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  • Hepatica americana is a small, low-growing herbaceous plant that belongs to the buttercup family, Ranunculaceae. It typically reaches a height of about 10-20 centimeters (4-8 inches). The plant has three-lobed, hairy leaves that emerge from the base of the plant. The leaves are usually green but can sometimes have a purplish or reddish tinge.
  • Flowers: The plant produces delicate, solitary flowers that emerge in early spring, usually before the leaves fully develop. The flowers have five to twelve petals, which can range in color from white to pale lavender or blue. The petals are typically veined and can vary in shape and size, depending on the individual plant. Hepatica flowers are pollinated by early spring insects.
  • Habitat and Distribution: Hepatica americana is native to eastern North America, including regions such as eastern Canada, the northeastern United States, and the Appalachian Mountains. It is commonly found in moist, deciduous woodlands, shaded slopes, and rocky areas. The plant prefers well-drained, humus-rich soil.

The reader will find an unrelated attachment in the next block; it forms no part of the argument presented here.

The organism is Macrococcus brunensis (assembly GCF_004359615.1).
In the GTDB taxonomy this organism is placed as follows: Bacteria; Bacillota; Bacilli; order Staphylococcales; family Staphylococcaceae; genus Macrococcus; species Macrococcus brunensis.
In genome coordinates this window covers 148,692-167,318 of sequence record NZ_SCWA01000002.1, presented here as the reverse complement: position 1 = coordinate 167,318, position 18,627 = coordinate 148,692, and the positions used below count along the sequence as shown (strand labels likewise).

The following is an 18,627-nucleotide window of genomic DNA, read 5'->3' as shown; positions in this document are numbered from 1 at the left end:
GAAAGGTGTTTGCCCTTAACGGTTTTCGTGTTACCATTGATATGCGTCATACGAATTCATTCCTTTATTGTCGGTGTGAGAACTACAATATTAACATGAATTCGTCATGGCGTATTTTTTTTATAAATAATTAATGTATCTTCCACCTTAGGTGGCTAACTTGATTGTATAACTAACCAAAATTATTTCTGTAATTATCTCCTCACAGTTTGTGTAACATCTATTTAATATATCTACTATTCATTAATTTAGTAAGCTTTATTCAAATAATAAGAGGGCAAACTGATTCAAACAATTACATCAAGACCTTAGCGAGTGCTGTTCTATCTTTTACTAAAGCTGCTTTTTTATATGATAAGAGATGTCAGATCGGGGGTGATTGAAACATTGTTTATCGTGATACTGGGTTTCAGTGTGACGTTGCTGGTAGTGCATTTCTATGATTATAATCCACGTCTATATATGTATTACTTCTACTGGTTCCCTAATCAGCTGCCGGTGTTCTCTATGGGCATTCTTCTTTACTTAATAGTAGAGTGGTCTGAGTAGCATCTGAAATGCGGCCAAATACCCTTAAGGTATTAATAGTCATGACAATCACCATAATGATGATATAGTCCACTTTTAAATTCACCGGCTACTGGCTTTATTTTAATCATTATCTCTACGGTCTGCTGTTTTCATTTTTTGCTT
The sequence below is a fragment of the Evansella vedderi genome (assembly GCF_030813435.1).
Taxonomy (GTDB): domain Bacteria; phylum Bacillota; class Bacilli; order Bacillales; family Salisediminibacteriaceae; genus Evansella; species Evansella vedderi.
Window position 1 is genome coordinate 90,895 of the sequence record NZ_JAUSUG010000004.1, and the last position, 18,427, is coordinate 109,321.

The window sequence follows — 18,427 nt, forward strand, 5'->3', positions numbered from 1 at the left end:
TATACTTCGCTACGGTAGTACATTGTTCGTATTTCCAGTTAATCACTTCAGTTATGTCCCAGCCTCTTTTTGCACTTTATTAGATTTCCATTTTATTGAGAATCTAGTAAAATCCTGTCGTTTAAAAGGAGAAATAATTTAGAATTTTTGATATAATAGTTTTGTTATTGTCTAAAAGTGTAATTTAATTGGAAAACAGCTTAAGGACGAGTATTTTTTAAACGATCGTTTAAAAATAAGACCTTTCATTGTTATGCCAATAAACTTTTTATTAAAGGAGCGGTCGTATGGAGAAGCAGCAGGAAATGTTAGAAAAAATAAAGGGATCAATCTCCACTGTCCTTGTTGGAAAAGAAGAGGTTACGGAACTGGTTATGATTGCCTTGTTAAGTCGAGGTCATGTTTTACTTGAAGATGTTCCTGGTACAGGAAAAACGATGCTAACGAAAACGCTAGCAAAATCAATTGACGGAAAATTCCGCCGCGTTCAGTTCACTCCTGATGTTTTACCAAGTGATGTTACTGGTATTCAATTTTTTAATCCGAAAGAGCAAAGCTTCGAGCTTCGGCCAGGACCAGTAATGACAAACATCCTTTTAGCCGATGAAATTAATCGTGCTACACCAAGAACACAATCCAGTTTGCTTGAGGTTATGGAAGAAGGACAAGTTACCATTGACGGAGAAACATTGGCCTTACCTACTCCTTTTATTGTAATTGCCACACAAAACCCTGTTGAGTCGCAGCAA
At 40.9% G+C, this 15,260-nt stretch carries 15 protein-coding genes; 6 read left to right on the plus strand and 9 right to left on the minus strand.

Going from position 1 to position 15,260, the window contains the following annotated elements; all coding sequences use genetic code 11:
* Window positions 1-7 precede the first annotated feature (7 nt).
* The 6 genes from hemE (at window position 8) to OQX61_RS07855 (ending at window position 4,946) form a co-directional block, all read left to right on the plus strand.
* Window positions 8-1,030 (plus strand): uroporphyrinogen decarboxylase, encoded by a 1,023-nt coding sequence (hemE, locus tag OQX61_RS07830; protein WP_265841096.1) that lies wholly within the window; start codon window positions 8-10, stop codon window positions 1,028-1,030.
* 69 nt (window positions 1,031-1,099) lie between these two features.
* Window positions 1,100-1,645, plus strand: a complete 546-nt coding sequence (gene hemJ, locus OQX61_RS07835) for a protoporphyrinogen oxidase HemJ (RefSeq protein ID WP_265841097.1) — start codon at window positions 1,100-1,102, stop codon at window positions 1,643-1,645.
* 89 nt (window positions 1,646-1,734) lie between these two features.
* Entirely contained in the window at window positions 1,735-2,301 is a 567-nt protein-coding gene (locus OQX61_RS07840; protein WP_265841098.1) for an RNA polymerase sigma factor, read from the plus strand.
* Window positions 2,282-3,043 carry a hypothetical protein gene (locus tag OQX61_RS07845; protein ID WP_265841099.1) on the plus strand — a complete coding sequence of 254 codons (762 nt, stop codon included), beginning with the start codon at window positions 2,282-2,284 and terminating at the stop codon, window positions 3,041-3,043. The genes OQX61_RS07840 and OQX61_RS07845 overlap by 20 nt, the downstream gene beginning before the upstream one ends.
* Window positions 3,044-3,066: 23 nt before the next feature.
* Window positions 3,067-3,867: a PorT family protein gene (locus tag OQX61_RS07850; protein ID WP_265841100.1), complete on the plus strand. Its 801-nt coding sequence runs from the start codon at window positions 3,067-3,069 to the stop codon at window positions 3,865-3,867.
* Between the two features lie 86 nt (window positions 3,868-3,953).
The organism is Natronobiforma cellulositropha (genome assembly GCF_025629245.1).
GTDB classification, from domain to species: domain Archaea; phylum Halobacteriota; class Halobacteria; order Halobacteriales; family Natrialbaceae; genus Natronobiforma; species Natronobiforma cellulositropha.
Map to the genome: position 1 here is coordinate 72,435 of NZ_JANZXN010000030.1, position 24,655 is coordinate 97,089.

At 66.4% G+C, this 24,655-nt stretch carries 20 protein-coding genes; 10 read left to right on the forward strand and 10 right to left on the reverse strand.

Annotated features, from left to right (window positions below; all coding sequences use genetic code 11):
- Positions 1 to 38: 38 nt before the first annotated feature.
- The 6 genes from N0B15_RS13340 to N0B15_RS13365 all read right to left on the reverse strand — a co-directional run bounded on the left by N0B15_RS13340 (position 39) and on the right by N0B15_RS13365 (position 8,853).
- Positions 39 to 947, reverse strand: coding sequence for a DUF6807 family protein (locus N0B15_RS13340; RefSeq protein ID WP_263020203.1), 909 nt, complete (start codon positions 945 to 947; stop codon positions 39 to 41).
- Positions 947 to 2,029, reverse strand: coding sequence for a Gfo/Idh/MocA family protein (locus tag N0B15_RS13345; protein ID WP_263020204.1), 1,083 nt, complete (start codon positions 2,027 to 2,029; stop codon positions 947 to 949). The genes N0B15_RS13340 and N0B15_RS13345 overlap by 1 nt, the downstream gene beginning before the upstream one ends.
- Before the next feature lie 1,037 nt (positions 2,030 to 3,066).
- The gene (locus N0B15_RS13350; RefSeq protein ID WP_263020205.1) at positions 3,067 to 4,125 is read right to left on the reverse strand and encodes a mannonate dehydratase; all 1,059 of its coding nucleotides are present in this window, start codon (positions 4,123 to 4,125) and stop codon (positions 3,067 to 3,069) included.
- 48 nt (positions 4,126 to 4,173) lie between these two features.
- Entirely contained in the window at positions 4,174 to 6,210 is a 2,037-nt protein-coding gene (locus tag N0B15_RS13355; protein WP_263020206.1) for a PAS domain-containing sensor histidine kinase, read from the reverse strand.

• Cultivation: Hepatica americana can be cultivated in a garden setting. It prefers partial shade and well-drained soil rich in organic matter. The plant is best propagated through division or from seeds, which require a period of cold stratification before germination. Once established, Hepatica americana requires minimal maintenance and can add beauty to shaded areas of the garden.
  • SPREAD 25-30 CM
  • HEIGHT 7-10 CM 

Care Instructions

Different plants have different watering needs. Check the soil moisture by inserting your finger about an inch into the soil. If it feels dry, water the plant until the water drains from the bottom of the pot. Avoid overwatering, as it can lead to root rot.

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